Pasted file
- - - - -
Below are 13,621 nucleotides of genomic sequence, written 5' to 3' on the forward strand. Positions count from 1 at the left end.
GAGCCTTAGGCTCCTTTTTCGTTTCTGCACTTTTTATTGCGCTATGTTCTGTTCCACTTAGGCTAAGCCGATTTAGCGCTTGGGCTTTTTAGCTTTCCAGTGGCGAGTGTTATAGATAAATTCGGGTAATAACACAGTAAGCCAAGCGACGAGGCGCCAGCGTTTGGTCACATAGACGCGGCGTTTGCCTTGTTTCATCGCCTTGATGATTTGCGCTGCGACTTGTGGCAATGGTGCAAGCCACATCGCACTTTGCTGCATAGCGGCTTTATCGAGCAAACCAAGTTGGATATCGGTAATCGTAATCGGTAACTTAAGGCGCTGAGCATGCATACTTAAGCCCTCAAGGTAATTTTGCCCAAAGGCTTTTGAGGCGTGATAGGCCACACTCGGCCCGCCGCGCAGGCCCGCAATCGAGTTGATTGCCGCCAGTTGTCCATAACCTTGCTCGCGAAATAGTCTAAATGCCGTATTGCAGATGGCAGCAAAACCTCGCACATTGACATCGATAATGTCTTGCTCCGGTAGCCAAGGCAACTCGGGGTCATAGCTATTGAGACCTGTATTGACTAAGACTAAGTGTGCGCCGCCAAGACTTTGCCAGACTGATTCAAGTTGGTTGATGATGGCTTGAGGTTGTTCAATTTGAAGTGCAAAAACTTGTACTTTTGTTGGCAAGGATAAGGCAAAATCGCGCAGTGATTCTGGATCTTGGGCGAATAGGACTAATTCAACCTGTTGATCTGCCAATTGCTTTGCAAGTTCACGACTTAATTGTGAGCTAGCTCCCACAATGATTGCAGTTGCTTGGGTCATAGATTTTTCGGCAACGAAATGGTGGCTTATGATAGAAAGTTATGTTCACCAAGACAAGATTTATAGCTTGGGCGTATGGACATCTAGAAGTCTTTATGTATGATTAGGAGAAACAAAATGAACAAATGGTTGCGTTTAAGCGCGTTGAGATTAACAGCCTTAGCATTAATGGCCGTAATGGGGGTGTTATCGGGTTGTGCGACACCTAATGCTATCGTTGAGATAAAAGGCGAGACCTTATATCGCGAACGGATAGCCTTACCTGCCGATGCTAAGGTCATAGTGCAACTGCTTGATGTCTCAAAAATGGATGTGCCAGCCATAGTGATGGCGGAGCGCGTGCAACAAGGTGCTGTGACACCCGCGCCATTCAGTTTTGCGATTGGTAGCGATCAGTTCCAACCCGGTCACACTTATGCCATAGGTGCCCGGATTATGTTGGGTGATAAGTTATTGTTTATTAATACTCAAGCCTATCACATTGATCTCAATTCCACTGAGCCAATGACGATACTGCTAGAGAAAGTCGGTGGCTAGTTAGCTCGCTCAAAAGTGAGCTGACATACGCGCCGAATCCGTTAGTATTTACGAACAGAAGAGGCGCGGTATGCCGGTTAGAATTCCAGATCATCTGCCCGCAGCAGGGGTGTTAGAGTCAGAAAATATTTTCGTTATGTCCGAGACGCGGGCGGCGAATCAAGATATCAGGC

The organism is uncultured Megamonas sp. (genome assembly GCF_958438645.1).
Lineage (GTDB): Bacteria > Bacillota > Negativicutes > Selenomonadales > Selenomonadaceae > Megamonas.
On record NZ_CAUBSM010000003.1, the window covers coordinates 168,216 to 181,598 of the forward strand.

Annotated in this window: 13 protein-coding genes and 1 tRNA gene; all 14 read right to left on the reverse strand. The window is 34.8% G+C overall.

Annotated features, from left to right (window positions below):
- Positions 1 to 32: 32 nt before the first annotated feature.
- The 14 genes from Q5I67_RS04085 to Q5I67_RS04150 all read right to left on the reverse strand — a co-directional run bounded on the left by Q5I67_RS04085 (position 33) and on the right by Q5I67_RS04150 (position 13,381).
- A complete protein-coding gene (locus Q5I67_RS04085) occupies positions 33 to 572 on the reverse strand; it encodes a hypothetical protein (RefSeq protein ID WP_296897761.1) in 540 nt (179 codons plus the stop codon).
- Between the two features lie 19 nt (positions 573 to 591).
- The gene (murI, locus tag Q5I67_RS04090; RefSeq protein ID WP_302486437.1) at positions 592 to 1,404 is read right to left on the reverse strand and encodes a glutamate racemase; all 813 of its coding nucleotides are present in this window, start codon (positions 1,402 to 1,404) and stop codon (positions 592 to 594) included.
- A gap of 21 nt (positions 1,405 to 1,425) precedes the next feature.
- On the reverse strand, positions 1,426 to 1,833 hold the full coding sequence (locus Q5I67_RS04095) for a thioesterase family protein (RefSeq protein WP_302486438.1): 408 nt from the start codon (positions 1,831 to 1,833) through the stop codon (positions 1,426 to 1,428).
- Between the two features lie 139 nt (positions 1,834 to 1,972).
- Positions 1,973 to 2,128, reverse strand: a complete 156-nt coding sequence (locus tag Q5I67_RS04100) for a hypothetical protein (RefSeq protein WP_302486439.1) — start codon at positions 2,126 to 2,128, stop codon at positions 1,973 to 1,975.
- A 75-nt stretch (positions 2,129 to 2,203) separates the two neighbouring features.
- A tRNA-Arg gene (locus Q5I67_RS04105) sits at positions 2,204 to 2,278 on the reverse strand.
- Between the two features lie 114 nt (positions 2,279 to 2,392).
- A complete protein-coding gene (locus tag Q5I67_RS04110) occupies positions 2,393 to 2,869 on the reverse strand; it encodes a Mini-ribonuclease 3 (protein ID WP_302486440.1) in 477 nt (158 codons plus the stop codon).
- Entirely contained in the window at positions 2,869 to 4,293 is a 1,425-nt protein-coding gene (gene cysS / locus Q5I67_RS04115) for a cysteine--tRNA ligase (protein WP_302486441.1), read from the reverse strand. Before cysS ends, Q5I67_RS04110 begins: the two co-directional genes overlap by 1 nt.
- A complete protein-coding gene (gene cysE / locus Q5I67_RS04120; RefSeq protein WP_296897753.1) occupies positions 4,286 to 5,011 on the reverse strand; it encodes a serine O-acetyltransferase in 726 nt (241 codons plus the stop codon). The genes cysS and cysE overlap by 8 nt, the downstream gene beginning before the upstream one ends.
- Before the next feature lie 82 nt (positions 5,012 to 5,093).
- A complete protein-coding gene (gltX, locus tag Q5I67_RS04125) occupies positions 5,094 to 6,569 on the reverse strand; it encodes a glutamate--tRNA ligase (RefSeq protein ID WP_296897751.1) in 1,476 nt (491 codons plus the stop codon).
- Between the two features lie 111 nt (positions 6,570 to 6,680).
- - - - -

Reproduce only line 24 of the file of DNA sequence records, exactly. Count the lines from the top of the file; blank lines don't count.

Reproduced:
- A complete protein-coding gene (gltX, locus tag Q5I67_RS04125) occupies positions 5,094 to 6,569 on the reverse strand; it encodes a glutamate--tRNA ligase (RefSeq protein ID WP_296897751.1) in 1,476 nt (491 codons plus the stop codon).